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Adele sings a song called Hello, which is about a mythical phonecall she makes to an ex-boyfriend about how different life is now compared to when they used to date. The chorus line repeated many times is “Hello from the other side” and it was this chorus I caught myself humming as I sat behind the desk at the St David’s Hotel in Cardiff at the Part 2 FRCOphth exam waiting for the first candidate to enter.

I had always wanted to be an examiner since being a candidate myself many years ago. Like three musketeers my sandy haired colleague, my Hong Kong friend and I all travelled up to Newcastle to do the exam. We had driven up from Wales in mid-winter and I remember every inch of the journey up and across the snow-covered Pennines. I was in the back seat asking viva questions to the driver whilst my Chinese colleague played Candy Crush, which was all the rage at the time, in the passenger seat.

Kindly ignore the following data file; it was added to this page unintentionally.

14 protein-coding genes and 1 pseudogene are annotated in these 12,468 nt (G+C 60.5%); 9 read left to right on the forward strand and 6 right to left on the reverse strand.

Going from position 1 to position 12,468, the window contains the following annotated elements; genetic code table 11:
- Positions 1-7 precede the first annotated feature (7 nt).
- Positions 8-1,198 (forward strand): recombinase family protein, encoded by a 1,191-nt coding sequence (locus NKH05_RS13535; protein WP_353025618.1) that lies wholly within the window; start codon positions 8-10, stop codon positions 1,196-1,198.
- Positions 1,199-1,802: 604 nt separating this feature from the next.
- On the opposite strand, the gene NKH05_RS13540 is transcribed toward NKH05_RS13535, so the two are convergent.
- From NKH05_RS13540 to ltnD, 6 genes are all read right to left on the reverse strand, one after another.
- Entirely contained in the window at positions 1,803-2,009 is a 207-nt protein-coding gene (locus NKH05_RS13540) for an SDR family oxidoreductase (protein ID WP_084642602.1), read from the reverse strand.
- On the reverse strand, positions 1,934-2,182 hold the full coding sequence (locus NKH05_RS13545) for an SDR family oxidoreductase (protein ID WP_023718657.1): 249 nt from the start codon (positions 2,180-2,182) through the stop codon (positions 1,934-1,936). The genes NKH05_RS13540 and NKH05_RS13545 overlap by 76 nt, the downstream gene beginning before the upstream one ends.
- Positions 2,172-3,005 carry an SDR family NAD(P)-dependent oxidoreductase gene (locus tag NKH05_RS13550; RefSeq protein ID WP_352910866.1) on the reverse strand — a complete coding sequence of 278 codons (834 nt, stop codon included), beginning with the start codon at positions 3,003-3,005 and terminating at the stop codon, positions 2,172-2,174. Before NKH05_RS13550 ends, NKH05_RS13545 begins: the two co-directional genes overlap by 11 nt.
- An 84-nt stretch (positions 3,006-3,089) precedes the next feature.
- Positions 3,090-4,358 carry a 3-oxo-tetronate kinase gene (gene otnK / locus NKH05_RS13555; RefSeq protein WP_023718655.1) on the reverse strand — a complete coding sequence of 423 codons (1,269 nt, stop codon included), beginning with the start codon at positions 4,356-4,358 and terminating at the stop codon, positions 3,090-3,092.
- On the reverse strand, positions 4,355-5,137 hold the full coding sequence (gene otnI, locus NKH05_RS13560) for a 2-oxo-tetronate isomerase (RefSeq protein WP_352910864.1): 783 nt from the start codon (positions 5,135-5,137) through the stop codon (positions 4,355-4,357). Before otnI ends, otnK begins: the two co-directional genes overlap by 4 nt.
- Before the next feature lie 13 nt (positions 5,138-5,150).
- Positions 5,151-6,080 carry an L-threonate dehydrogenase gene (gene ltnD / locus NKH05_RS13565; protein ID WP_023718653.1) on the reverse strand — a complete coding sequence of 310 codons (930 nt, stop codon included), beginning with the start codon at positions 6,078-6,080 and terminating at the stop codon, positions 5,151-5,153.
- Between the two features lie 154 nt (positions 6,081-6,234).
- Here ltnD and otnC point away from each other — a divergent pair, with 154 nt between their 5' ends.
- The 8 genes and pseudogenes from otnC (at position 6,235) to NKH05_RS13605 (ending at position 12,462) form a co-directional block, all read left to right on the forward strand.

I had my hand written condensed notes with me on 27 sheets of paper and as every sign showed a decreasing distance to Newcastle the notes became stickier with sweat and more crumpled as I uselessly read and re-read the same information without taking anything in whatsoever. To calm myself I asked about the intricacies of Candy Crush and learnt about the dangers of chocolate and the difficulty of jelly in crushing that all important candy. Sweet. It really was the modern equivalent of going to war, and I did think more than once of the Men of Britain going to war against the invading English at a nearby place called Catterick. The Britons were wiped out almost to a man (getting blind drunk the night before the battle had evidently been a strategic error) and every Welsh child learns of this event through the poems of Aneurin during Welsh Literature GCSE.